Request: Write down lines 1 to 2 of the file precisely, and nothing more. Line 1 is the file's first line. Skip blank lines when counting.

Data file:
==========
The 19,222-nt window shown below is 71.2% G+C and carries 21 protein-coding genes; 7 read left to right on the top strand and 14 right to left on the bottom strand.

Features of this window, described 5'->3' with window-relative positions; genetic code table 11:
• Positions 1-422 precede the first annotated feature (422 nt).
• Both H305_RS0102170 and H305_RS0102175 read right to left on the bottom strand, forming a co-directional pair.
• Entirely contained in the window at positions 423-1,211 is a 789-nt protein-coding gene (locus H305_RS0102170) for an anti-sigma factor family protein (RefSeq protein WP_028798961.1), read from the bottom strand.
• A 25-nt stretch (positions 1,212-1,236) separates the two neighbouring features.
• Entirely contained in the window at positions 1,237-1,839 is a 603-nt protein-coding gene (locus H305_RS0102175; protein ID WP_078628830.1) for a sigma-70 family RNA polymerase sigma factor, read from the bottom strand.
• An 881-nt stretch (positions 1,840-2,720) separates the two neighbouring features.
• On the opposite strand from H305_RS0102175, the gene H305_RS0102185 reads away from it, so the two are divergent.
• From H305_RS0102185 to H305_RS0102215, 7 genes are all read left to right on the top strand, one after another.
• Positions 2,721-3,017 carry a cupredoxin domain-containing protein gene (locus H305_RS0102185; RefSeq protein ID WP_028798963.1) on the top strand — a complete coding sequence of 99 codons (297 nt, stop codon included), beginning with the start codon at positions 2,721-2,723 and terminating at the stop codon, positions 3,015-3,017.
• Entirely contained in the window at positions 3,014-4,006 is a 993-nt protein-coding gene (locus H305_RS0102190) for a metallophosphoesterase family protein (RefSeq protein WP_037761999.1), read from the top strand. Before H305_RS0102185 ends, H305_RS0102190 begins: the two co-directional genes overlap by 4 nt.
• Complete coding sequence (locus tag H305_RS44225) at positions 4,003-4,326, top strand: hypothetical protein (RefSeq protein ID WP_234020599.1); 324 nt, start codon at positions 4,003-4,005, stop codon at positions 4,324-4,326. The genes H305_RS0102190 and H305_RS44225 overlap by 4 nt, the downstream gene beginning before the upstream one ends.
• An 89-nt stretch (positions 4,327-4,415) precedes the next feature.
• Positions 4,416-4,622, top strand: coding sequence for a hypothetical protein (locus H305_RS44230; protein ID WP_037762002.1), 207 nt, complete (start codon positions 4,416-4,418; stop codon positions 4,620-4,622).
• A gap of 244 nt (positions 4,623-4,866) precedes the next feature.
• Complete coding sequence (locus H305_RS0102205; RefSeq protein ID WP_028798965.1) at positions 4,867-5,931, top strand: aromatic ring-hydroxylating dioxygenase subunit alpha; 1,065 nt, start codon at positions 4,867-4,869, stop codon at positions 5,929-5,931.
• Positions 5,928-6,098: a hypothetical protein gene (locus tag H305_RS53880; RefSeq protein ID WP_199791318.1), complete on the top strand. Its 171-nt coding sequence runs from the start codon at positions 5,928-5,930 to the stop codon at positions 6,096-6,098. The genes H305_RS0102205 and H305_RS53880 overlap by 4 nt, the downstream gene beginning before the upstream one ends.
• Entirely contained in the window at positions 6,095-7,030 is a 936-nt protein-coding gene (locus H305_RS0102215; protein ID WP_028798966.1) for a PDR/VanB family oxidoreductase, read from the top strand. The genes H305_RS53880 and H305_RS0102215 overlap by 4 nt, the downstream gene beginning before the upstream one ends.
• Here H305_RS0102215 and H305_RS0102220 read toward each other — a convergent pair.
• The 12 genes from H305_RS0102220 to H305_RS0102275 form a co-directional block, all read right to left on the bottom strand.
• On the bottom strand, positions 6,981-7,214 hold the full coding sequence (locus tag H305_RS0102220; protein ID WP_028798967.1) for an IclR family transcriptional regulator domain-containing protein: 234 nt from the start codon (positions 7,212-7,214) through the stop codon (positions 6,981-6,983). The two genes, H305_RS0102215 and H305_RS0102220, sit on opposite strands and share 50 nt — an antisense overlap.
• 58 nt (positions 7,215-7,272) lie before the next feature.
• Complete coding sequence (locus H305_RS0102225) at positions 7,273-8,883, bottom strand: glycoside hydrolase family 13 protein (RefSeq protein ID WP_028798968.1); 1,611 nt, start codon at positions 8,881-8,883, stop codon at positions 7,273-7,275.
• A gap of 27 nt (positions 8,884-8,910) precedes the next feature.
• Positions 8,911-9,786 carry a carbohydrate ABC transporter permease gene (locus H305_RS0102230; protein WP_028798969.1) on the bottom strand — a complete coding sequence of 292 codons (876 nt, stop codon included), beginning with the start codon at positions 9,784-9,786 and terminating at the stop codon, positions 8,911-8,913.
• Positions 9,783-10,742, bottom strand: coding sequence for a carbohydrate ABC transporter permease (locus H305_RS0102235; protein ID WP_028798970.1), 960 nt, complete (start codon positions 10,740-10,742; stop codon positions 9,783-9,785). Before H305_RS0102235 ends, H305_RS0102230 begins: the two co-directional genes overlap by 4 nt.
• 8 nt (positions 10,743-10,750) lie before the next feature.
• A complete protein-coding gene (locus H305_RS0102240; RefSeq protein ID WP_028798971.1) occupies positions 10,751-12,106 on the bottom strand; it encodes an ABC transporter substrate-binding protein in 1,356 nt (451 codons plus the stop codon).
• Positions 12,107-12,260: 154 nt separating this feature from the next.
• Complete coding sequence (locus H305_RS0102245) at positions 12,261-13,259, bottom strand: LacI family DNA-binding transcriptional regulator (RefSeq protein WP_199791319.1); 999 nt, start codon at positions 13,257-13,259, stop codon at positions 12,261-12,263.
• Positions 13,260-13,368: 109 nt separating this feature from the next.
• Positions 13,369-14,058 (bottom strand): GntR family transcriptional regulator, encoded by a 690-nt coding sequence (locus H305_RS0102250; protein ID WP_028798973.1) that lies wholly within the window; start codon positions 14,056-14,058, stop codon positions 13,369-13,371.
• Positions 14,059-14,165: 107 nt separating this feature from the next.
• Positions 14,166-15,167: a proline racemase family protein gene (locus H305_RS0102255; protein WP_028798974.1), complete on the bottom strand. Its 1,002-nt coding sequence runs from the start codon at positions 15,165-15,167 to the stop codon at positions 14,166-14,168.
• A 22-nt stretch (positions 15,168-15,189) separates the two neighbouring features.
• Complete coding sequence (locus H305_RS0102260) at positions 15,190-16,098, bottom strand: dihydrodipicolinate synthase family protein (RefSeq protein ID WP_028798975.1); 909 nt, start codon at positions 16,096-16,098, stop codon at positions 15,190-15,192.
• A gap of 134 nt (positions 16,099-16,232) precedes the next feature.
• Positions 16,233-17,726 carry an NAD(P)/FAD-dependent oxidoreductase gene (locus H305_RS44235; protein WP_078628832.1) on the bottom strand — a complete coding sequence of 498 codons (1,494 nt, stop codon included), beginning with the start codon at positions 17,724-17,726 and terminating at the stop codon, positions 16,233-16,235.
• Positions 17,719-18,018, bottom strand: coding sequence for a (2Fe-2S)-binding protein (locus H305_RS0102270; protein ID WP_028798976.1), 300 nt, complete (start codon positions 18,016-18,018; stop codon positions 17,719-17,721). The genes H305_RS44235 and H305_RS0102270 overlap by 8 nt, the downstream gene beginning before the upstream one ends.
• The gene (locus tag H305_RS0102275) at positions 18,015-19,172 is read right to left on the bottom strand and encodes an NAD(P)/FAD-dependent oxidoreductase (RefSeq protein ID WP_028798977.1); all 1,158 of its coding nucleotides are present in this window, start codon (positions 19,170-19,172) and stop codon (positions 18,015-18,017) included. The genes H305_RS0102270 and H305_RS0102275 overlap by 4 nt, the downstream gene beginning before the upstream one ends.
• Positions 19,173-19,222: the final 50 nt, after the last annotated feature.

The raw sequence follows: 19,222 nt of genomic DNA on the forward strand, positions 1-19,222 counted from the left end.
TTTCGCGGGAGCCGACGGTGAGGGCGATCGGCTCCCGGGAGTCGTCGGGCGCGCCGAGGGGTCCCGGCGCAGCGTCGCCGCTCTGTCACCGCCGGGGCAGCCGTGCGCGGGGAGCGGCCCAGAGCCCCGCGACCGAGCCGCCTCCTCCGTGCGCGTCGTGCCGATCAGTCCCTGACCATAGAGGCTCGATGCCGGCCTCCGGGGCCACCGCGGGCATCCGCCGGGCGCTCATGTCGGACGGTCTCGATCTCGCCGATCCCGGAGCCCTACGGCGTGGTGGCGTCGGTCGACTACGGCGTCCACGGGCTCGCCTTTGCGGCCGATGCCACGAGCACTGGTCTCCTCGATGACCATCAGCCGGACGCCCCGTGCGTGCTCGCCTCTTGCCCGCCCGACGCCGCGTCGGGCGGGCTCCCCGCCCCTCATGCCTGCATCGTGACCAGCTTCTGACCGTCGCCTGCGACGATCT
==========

The 19,222-nt window shown below is 71.2% G+C and carries 21 protein-coding genes; 7 read left to right on the top strand and 14 right to left on the bottom strand.

Features of this window, described 5'->3' with window-relative positions; genetic code table 11: